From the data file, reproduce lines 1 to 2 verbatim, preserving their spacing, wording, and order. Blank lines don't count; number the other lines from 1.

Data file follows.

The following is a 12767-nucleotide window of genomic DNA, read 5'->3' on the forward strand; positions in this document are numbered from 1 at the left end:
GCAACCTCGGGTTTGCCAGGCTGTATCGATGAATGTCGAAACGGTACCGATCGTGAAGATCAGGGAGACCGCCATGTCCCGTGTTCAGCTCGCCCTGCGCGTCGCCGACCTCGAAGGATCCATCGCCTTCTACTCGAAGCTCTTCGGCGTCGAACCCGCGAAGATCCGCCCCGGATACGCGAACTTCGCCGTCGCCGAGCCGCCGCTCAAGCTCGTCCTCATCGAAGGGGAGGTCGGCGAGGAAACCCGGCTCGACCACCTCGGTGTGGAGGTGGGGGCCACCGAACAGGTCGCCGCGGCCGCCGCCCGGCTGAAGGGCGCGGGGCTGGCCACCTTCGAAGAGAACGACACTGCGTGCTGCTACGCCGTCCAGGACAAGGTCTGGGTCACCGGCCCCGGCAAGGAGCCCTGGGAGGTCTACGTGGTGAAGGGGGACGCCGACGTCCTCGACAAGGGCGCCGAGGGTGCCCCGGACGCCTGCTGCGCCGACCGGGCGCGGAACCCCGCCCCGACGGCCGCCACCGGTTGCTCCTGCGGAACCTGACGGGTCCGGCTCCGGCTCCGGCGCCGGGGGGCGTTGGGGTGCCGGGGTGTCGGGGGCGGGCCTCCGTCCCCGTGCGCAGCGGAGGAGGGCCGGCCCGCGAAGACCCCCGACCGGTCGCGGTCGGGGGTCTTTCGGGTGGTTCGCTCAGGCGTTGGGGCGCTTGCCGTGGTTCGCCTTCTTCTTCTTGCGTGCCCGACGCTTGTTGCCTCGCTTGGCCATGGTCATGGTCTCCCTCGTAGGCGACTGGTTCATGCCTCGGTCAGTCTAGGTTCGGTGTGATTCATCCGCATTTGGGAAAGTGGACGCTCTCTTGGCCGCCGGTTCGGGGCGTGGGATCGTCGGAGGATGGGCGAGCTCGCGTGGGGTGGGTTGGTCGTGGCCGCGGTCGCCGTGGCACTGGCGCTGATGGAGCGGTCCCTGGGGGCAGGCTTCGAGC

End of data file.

The following is a 12767-nucleotide window of genomic DNA, read 5'->3' on the forward strand; positions in this document are numbered from 1 at the left end:
GCAACCTCGGGTTTGCCAGGCTGTATCGATGAATGTCGAAACGGTACCGATCGTGAAGATCAGGGAGACCGCCATGTCCCGTGTTCAGCTCGCCCTGCGCGTCGCCGACCTCGAAGGATCCATCGCCTTCTACTCGAAGCTCTTCGGCGTCGAACCCGCGAAGATCCGCCCCGGATACGCGAACTTCGCCGTCGCCGAGCCGCCGCTCAAGCTCGTCCTCATCGAAGGGGAGGTCGGCGAGGAAACCCGGCTCGACCACCTCGGTGTGGAGGTGGGGGCCACCGAACAGGTCGCCGCGGCCGCCGCCCGGCTGAAGGGCGCGGGGCTGGCCACCTTCGAAGAGAACGACACTGCGTGCTGCTACGCCGTCCAGGACAAGGTCTGGGTCACCGGCCCCGGCAAGGAGCCCTGGGAGGTCTACGTGGTGAAGGGGGACGCCGACGTCCTCGACAAGGGCGCCGAGGGTGCCCCGGACGCCTGCTGCGCCGACCGGGCGCGGAACCCCGCCCCGACGGCCGCCACCGGTTGCTCCTGCGGAACCTGACGGGTCCGGCTCCGGCTCCGGCGCCGGGGGGCGTTGGGGTGCCGGGGTGTCGGGGGCGGGCCTCCGTCCCCGTGCGCAGCGGAGGAGGGCCGGCCCGCGAAGACCCCCGACCGGTCGCGGTCGGGGGTCTTTCGGGTGGTTCGCTCAGGCGTTGGGGCGCTTGCCGTGGTTCGCCTTCTTCTTCTTGCGTGCCCGACGCTTGTTGCCTCGCTTGGCCATGGTCATGGTCTCCCTCGTAGGCGACTGGTTCATGCCTCGGTCAGTCTAGGTTCGGTGTGATTCATCCGCATTTGGGAAAGTGGACGCTCTCTTGGCCGCCGGTTCGGGGCGTGGGATCGTCGGAGGATGGGCGAGCTCGCGTGGGGTGGGTTGGTCGTGGCCGCGGTCGCCGTGGCACTGGCGCTGATGGAGCGGTCCCTGGGGGCAGGCTTCGAGC